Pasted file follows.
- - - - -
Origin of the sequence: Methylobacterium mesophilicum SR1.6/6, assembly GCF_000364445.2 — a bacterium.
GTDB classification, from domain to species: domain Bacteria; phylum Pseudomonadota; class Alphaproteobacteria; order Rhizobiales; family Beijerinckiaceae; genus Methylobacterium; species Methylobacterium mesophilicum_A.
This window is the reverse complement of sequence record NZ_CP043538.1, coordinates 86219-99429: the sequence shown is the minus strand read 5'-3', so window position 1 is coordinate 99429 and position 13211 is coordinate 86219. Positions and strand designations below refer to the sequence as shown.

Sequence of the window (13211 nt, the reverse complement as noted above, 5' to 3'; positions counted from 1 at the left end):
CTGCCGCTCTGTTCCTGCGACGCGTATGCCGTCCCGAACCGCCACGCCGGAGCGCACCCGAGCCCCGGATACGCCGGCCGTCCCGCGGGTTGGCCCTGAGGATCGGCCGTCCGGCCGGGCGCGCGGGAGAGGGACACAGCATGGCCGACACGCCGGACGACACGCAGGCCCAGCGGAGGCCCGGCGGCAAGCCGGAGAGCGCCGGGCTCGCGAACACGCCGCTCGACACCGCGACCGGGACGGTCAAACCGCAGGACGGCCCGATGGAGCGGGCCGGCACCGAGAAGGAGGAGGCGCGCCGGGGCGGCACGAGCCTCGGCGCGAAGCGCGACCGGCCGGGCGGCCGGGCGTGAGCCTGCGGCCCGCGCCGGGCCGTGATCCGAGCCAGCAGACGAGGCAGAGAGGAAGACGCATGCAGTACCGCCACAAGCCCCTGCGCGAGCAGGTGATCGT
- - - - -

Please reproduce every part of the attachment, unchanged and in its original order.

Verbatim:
Origin of the sequence: Methylobacterium mesophilicum SR1.6/6, assembly GCF_000364445.2 — a bacterium.
GTDB classification, from domain to species: domain Bacteria; phylum Pseudomonadota; class Alphaproteobacteria; order Rhizobiales; family Beijerinckiaceae; genus Methylobacterium; species Methylobacterium mesophilicum_A.
This window is the reverse complement of sequence record NZ_CP043538.1, coordinates 86219-99429: the sequence shown is the minus strand read 5'-3', so window position 1 is coordinate 99429 and position 13211 is coordinate 86219. Positions and strand designations below refer to the sequence as shown.

Sequence of the window (13211 nt, the reverse complement as noted above, 5' to 3'; positions counted from 1 at the left end):
CTGCCGCTCTGTTCCTGCGACGCGTATGCCGTCCCGAACCGCCACGCCGGAGCGCACCCGAGCCCCGGATACGCCGGCCGTCCCGCGGGTTGGCCCTGAGGATCGGCCGTCCGGCCGGGCGCGCGGGAGAGGGACACAGCATGGCCGACACGCCGGACGACACGCAGGCCCAGCGGAGGCCCGGCGGCAAGCCGGAGAGCGCCGGGCTCGCGAACACGCCGCTCGACACCGCGACCGGGACGGTCAAACCGCAGGACGGCCCGATGGAGCGGGCCGGCACCGAGAAGGAGGAGGCGCGCCGGGGCGGCACGAGCCTCGGCGCGAAGCGCGACCGGCCGGGCGGCCGGGCGTGAGCCTGCGGCCCGCGCCGGGCCGTGATCCGAGCCAGCAGACGAGGCAGAGAGGAAGACGCATGCAGTACCGCCACAAGCCCCTGCGCGAGCAGGTGATCGT